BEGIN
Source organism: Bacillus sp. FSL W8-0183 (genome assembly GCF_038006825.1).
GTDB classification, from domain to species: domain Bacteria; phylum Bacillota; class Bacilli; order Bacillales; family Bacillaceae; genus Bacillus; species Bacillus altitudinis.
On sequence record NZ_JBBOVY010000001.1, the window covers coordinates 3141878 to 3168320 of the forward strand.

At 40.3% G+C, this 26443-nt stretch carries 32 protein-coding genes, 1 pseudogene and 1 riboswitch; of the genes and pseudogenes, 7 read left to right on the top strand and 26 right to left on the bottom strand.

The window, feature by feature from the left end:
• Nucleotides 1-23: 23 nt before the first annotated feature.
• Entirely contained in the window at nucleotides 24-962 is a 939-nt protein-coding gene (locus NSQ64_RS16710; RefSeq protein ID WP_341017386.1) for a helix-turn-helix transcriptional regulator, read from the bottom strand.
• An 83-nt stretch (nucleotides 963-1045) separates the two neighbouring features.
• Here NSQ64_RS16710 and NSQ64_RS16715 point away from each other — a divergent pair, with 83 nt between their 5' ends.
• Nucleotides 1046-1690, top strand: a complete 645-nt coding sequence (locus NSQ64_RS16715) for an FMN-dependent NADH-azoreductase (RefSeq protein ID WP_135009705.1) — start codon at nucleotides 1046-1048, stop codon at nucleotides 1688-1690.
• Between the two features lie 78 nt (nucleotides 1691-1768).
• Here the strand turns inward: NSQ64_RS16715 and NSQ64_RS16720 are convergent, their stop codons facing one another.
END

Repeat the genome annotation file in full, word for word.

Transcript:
Source organism: Bacillus sp. FSL W8-0183 (genome assembly GCF_038006825.1).
GTDB classification, from domain to species: domain Bacteria; phylum Bacillota; class Bacilli; order Bacillales; family Bacillaceae; genus Bacillus; species Bacillus altitudinis.
On sequence record NZ_JBBOVY010000001.1, the window covers coordinates 3141878 to 3168320 of the forward strand.

At 40.3% G+C, this 26443-nt stretch carries 32 protein-coding genes, 1 pseudogene and 1 riboswitch; of the genes and pseudogenes, 7 read left to right on the top strand and 26 right to left on the bottom strand.

The window, feature by feature from the left end:
• Nucleotides 1-23: 23 nt before the first annotated feature.
• Entirely contained in the window at nucleotides 24-962 is a 939-nt protein-coding gene (locus NSQ64_RS16710; RefSeq protein ID WP_341017386.1) for a helix-turn-helix transcriptional regulator, read from the bottom strand.
• An 83-nt stretch (nucleotides 963-1045) separates the two neighbouring features.
• Here NSQ64_RS16710 and NSQ64_RS16715 point away from each other — a divergent pair, with 83 nt between their 5' ends.
• Nucleotides 1046-1690, top strand: a complete 645-nt coding sequence (locus NSQ64_RS16715) for an FMN-dependent NADH-azoreductase (RefSeq protein ID WP_135009705.1) — start codon at nucleotides 1046-1048, stop codon at nucleotides 1688-1690.
• Between the two features lie 78 nt (nucleotides 1691-1768).
• Here the strand turns inward: NSQ64_RS16715 and NSQ64_RS16720 are convergent, their stop codons facing one another.